. These emigrant families went on to make significant contributions to these emerging colonies in which they settled. Some of the first North American settlers carried this name or one of its variants:
Haythornthwaite Settlers in United States in the 20th Century
- Albert Haythornthwaite, aged 18, who settled in America, in 1918
- Harry Haythornthwaite, aged 28, who landed in America from Preston, England, in 1920
- Walter Haythornthwaite, aged 46, who emigrated to America from Brierfield, England, in 1923
- Frank Richard Haythornthwaite, aged 47, who emigrated to the United States from Blackburn, England, in 1924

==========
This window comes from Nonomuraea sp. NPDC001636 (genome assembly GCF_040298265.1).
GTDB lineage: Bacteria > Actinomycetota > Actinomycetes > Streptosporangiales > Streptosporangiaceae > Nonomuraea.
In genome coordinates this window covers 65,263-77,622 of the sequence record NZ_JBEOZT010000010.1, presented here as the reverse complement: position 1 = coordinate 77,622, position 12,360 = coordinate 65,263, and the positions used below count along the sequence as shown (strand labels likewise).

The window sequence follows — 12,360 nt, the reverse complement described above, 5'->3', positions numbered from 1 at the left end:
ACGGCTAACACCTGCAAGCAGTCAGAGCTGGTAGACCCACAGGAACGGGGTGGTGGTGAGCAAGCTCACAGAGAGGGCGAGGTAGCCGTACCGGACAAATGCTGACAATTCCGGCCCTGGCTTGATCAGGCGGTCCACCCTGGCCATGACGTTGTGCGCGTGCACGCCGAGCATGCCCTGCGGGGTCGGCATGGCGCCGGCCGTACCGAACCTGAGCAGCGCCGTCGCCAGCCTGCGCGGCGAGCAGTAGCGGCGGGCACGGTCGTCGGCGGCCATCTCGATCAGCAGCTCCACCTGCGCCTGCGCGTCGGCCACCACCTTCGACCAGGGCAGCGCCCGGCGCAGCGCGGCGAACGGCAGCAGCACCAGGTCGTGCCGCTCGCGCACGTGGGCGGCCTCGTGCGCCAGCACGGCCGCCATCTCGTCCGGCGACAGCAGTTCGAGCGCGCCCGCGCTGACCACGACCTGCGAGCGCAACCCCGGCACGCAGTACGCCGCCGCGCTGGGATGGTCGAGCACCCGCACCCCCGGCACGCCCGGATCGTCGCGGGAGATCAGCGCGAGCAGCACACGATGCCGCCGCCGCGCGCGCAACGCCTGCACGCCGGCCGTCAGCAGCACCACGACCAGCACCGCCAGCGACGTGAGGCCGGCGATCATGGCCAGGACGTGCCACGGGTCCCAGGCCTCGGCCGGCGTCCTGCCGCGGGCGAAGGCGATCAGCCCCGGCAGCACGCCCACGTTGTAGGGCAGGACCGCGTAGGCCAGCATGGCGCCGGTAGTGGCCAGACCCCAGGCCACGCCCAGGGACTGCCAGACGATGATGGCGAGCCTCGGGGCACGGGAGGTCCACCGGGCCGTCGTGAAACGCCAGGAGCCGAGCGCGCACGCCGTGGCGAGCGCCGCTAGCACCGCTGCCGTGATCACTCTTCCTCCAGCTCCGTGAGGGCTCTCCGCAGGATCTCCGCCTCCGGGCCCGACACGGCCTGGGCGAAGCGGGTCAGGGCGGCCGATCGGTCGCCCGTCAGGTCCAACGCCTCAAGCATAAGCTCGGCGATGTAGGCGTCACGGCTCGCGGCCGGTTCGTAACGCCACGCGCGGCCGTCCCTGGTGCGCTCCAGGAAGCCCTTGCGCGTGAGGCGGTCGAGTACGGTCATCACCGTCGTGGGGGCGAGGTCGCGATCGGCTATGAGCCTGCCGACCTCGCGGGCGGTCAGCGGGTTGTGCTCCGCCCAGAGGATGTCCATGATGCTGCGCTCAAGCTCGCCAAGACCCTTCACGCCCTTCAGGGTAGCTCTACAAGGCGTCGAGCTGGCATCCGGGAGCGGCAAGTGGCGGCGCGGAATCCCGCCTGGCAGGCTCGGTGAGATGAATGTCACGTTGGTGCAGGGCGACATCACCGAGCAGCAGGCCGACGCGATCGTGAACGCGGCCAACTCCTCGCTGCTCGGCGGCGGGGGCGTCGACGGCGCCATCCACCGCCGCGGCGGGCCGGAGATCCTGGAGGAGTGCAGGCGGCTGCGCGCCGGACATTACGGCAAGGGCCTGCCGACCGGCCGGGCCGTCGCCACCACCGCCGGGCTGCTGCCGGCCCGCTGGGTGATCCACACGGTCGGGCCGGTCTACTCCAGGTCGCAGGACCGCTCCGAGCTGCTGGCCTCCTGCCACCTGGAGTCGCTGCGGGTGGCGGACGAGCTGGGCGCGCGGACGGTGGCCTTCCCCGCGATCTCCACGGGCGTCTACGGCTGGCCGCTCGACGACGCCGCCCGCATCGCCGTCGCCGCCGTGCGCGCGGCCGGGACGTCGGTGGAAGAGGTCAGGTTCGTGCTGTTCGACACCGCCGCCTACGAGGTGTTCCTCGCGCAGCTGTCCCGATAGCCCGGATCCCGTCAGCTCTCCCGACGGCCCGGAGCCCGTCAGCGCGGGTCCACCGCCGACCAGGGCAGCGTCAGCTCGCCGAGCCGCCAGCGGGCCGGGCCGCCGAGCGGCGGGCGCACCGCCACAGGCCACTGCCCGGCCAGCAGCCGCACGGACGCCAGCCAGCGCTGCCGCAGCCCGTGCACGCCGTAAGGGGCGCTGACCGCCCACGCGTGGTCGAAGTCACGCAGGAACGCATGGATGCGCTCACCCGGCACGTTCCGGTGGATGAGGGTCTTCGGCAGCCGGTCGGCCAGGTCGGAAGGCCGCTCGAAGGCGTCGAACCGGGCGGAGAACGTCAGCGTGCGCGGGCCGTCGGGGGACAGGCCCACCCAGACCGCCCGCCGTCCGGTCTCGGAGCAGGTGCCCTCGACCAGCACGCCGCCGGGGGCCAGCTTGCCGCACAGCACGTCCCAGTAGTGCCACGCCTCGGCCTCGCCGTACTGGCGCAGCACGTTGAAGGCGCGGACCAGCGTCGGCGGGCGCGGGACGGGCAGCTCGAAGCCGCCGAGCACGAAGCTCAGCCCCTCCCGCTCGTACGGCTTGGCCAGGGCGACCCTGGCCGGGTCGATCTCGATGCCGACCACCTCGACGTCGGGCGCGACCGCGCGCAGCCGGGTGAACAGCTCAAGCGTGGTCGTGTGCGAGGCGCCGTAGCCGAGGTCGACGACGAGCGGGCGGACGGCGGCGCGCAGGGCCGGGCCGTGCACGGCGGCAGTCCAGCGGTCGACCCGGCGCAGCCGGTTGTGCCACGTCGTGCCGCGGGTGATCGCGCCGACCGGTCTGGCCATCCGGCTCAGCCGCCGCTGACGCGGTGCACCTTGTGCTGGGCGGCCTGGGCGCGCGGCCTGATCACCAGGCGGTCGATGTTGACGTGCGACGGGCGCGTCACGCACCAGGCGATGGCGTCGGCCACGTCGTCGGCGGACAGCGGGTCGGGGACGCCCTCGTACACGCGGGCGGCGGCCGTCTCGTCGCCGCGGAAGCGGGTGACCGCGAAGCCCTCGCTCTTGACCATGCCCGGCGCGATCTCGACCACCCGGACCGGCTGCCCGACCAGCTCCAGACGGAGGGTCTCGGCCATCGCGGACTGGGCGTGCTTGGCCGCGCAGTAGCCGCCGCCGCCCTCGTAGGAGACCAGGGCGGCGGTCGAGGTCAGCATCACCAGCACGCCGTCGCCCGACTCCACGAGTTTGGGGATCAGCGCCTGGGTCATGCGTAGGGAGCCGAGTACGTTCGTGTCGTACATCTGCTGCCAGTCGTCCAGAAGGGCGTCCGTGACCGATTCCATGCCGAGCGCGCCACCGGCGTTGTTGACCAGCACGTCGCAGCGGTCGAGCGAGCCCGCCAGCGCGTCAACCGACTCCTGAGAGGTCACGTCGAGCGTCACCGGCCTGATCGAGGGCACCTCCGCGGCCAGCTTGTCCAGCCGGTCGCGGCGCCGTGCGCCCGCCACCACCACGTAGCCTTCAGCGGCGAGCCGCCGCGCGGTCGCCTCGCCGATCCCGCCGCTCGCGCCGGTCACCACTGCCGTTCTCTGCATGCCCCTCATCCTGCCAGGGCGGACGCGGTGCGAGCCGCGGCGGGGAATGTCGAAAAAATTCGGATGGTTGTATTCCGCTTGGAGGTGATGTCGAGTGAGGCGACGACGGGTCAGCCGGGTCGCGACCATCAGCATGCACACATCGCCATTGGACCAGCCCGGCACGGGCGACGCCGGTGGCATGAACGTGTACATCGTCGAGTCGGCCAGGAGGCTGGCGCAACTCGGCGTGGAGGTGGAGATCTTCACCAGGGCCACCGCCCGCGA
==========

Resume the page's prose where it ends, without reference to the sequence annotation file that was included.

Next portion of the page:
Contemporary Notables of the name Haythornthwaite (post 1700)
- Philip J. Haythornthwaite (b. 1951), English military historian and author of over 40 books about the Napoleonic Wars
- Caroline Haythornthwaite, Canadian academic and the Director & Professor at the School of SLAIS, at The University of British Columbia (UBC)
The Haythornthwaite Motto
The motto was originally a war cry or slogan. Mottoes first began to be shown with arms in the 14th and 15th centuries, but were not in general use until the 17th century. Thus the oldest coats of arms generally do not include a motto. Mottoes seldom form part of the grant of arms: Under most heraldic authorities, a motto is an optional component of the coat of arms, and can be added to or changed at will; many families have chosen not to display a motto.
Motto Translation: I shall stand.